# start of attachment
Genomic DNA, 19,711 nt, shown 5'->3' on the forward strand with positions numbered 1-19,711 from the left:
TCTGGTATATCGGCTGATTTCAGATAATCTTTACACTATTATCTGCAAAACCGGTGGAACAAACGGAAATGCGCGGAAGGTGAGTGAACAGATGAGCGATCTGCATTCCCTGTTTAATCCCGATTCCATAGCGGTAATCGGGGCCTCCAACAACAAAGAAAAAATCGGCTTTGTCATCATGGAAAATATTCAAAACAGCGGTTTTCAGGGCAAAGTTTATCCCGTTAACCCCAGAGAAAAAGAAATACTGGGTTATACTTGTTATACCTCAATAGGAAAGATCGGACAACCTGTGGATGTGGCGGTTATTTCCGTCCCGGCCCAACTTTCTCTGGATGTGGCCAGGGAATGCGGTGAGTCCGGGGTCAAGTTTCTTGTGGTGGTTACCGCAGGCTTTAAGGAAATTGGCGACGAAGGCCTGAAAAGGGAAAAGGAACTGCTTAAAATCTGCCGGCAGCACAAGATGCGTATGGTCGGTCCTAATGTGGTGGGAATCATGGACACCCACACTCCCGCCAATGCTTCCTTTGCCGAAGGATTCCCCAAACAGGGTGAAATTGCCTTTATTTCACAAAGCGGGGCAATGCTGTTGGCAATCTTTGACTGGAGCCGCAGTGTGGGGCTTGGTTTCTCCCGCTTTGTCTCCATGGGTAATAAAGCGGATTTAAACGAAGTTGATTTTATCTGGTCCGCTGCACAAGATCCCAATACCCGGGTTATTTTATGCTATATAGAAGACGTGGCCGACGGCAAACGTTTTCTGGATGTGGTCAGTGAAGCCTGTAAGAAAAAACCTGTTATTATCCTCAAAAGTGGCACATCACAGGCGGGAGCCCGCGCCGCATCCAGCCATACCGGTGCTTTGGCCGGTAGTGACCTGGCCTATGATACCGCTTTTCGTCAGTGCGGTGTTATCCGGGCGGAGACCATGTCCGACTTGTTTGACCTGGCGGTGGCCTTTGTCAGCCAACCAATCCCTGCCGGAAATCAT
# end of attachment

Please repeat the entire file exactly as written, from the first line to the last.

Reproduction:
Genomic DNA, 19,711 nt, shown 5'->3' on the forward strand with positions numbered 1-19,711 from the left:
TCTGGTATATCGGCTGATTTCAGATAATCTTTACACTATTATCTGCAAAACCGGTGGAACAAACGGAAATGCGCGGAAGGTGAGTGAACAGATGAGCGATCTGCATTCCCTGTTTAATCCCGATTCCATAGCGGTAATCGGGGCCTCCAACAACAAAGAAAAAATCGGCTTTGTCATCATGGAAAATATTCAAAACAGCGGTTTTCAGGGCAAAGTTTATCCCGTTAACCCCAGAGAAAAAGAAATACTGGGTTATACTTGTTATACCTCAATAGGAAAGATCGGACAACCTGTGGATGTGGCGGTTATTTCCGTCCCGGCCCAACTTTCTCTGGATGTGGCCAGGGAATGCGGTGAGTCCGGGGTCAAGTTTCTTGTGGTGGTTACCGCAGGCTTTAAGGAAATTGGCGACGAAGGCCTGAAAAGGGAAAAGGAACTGCTTAAAATCTGCCGGCAGCACAAGATGCGTATGGTCGGTCCTAATGTGGTGGGAATCATGGACACCCACACTCCCGCCAATGCTTCCTTTGCCGAAGGATTCCCCAAACAGGGTGAAATTGCCTTTATTTCACAAAGCGGGGCAATGCTGTTGGCAATCTTTGACTGGAGCCGCAGTGTGGGGCTTGGTTTCTCCCGCTTTGTCTCCATGGGTAATAAAGCGGATTTAAACGAAGTTGATTTTATCTGGTCCGCTGCACAAGATCCCAATACCCGGGTTATTTTATGCTATATAGAAGACGTGGCCGACGGCAAACGTTTTCTGGATGTGGTCAGTGAAGCCTGTAAGAAAAAACCTGTTATTATCCTCAAAAGTGGCACATCACAGGCGGGAGCCCGCGCCGCATCCAGCCATACCGGTGCTTTGGCCGGTAGTGACCTGGCCTATGATACCGCTTTTCGTCAGTGCGGTGTTATCCGGGCGGAGACCATGTCCGACTTGTTTGACCTGGCGGTGGCCTTTGTCAGCCAACCAATCCCTGCCGGAAATCAT